Then we have Apple ProRes — or we should say we don’t have Apple ProRes. The high-end video codec isn’t available at launch and will instead be delivered later in, you guessed it, a forthcoming update.

Even since we started writing this review, more issues have appeared to crop up. Reports of non-functional selfie cameras, temporarily non-responsive displays, and more have continued to pop up as more devices land in the user’s hands.

IPhone 13 Pro Max

The larger iPhone 13 Pro Max

These seem like features that absolutely should have cropped up in wide testing ahead of release.

Apple should have shared complete developer tools for the new screen refresh rates immediately after the device’s announcement. We’ve covered all the iPhone and operating system launches since the original iPhone, and this feels like the buggiest one yet as it pertains to the new hardware.

Should you buy the iPhone 13 Pro or iPhone 13 Pro Max?

Let’s reset a moment. We’ve been a bit harsh on some of the shortcomings of the iPhone 13 Pro Max and the litany of issues that seem to be prevalent, but that doesn’t mean these aren’t exceptional phones. They certainly are.

Here is the iPhone 13 Pro Max and iPhone 13 Pro

Here is the iPhone 13 Pro Max and iPhone 13 Pro

The iPhone 13 Pro, in particular, is a stunning device that looks incredible, is stupendously fast, is equipped with best-in-class cameras, and has the highest-rated display on a smartphone.

Bugs are temporary issues, and while they mar the first time experience for early adopters, with Apple already aware and several bugs already being squashed as of the most recent developer betas, hopefully fixes will arrive with haste. Users who pick up an iPhone 13 Pro or iPhone 13 Pro Max can rest assured that none of the bugs have been critical and will certainly be short-lived.

If you want the best iPhone to date, grab an iPhone 13 Pro — or if you’re desperate for a larger screen — an iPhone 13 Pro Max.

  • Sierra Blue is a wonderful new color
  • Outstanding design carried over from iPhone 12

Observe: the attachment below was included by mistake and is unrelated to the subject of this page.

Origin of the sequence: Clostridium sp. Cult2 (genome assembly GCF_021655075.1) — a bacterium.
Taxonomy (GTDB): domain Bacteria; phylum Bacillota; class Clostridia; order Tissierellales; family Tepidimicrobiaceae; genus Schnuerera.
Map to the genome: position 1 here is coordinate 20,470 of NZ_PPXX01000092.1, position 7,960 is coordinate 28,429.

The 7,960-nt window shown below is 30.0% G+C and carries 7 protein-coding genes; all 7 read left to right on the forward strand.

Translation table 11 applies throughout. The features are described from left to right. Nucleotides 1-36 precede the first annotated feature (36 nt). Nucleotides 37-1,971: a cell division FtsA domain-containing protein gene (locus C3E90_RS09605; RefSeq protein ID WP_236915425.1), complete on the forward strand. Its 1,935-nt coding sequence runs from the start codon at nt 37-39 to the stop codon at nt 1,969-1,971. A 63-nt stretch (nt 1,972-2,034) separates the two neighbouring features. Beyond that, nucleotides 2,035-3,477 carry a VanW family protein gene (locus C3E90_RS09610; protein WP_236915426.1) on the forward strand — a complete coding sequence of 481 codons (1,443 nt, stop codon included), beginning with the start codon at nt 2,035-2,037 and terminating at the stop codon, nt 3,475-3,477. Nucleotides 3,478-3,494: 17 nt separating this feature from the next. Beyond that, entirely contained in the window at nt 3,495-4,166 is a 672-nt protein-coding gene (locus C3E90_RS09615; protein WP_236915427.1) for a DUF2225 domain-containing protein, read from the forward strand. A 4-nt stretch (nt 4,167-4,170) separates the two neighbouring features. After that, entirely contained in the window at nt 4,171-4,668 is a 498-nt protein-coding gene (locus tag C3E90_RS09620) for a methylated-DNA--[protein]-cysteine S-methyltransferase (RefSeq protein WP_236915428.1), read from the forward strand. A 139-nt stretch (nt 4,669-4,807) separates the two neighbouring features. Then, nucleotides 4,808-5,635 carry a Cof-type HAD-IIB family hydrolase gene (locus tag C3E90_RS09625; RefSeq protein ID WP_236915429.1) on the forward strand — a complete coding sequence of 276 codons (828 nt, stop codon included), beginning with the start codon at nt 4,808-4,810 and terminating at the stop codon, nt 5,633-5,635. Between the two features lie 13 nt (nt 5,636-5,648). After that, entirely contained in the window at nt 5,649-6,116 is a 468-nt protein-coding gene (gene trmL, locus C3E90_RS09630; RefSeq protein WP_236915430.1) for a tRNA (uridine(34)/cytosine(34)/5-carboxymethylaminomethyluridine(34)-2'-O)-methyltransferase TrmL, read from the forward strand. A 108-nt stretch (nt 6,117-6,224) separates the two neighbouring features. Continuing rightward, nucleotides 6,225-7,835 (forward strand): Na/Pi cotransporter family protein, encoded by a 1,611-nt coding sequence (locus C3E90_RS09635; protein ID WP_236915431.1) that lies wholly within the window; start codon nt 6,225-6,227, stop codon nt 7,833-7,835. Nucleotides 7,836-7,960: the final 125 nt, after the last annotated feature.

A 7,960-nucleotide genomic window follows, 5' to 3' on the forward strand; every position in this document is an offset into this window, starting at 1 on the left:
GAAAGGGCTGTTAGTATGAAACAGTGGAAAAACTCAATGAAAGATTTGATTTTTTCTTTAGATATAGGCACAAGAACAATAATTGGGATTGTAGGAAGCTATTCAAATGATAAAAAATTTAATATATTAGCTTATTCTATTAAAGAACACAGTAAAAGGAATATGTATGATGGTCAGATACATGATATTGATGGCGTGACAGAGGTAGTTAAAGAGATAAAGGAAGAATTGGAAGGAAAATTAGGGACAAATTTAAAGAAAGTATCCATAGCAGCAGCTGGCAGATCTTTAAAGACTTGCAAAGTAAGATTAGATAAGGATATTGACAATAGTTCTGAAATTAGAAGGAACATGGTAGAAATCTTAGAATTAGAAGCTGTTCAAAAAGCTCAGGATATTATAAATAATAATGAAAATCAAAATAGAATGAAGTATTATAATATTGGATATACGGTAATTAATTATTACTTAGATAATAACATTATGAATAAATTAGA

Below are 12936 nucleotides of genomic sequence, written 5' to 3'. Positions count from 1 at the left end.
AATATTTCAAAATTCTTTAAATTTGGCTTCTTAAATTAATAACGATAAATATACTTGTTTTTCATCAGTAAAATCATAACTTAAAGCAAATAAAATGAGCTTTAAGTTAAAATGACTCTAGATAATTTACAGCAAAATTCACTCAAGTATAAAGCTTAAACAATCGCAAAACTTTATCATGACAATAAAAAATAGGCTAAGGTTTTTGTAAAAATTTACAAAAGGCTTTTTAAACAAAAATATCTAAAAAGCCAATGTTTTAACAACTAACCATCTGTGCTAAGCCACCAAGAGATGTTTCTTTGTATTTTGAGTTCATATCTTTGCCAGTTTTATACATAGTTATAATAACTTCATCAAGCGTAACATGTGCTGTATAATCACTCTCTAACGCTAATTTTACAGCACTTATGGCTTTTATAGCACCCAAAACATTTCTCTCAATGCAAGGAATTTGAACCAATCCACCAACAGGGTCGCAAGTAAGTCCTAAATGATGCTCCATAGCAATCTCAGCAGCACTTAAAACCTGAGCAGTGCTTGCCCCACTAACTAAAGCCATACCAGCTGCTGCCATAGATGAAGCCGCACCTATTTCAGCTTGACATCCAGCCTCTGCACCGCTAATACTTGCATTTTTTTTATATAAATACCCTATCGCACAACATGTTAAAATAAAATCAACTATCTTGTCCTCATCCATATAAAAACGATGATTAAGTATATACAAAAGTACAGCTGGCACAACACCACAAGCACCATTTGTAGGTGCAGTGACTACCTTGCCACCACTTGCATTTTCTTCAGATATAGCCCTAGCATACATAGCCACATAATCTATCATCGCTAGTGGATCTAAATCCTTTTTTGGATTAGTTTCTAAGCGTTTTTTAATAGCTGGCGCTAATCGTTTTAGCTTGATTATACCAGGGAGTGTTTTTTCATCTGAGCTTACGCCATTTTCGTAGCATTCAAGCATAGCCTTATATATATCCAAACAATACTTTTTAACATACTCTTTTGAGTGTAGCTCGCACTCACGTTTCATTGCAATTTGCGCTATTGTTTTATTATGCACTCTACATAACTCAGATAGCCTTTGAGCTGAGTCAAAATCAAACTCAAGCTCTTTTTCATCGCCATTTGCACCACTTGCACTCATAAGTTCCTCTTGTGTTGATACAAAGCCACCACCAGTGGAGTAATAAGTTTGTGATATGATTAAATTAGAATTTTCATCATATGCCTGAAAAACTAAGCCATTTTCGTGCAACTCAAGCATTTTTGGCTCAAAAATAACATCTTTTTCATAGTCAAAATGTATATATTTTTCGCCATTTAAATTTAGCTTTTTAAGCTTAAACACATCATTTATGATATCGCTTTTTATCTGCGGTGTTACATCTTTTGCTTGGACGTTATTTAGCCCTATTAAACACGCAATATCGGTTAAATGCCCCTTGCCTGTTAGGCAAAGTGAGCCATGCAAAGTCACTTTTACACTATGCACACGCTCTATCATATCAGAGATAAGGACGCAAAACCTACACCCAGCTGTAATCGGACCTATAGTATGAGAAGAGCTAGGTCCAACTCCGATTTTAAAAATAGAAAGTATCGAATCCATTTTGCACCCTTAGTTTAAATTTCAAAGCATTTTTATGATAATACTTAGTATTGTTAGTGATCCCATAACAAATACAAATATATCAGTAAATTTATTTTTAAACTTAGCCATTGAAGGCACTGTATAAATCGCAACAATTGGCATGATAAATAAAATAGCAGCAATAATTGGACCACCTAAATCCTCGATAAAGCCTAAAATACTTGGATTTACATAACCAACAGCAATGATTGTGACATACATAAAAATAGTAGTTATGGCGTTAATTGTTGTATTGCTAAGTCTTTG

• All three cameras gained substantial new upgrades
  • Cinematic Mode is full of promise
  • Photographic Styles are an awesome new addition
  • Support for Apple ProRes
  • Solid performance gains in graphics
  • Battery improvements are greatly noticeable
  • ProMotion is noticeable, though more apps will need updated
  • MagSafe remains a fantastic feature with more options than ever
  • 1TB storage option for media-hungry power users
  • Sierra Blue could be considered too light
  • Increased in weight year-over-year
  • Many bugs remain at launch
  • ProMotion isn’t widely supported (yet)
  • CPU isn’t as big an upgrade as previous year
  • No support for Wi-Fi 6e
  • No increase in charging speed or data for MagSafe
  • iPhone 13 Pro Max doesn’t take nearly enough advantage of its larger display
  • Cinematic Mode only supports 1080P

Rating: 4.5 out of 5

Here, we’d be giving the iPhone 13 Pro a five out of five and the iPhone 13 Pro Max a four out of five, but we’ve averaged them together for the entire “pro” lineup.

Where to buy

Wireless carriers AT&T and Verizon are already incentivizing the purchase of the iPhone 13 Pro and iPhone 13 Pro Max. From free phone offers to discounts with a qualifying trade-in, bargain hunters can enjoy deals knocking up to $1,500 off the new phones.

Budding coders create apps aimed at real-world impact | MIT News

How can computer science be used to help make the world a better place? It’s a lofty question, but one that drives the team behind MIT App Inventor, a virtual programming platform that allows budding programmers of all ages to create their own apps.

Following a year of disruption caused by the Covid-19 pandemic, the App Inventor team hosted its second annual virtual Appathon for Good this summer, a marathon-like event during which over 1,000 coders used the App Inventor platform to create apps aimed at helping people in communities around the world. Participants in this year’s Appathon ranged in age from 4 to 82 and hailed from 86 countries.

Hal Abelson, the Class of 1922 Professor in the Department of Electrical Engineering in Computer Science, explains that one of the goals behind the Appathon is to help underscore the importance of impact when it comes to designing new AI systems. Thanks to advances in computer science, he says, it is now possible for high school students to create mobile applications that help people with everything from accessing clean water to urban planning.

“We are blown away by what kids are doing this year and their visions for a better world,” says Abelson. “Kids are now using professional-grade tools to put themselves in the position of drivers of technology.”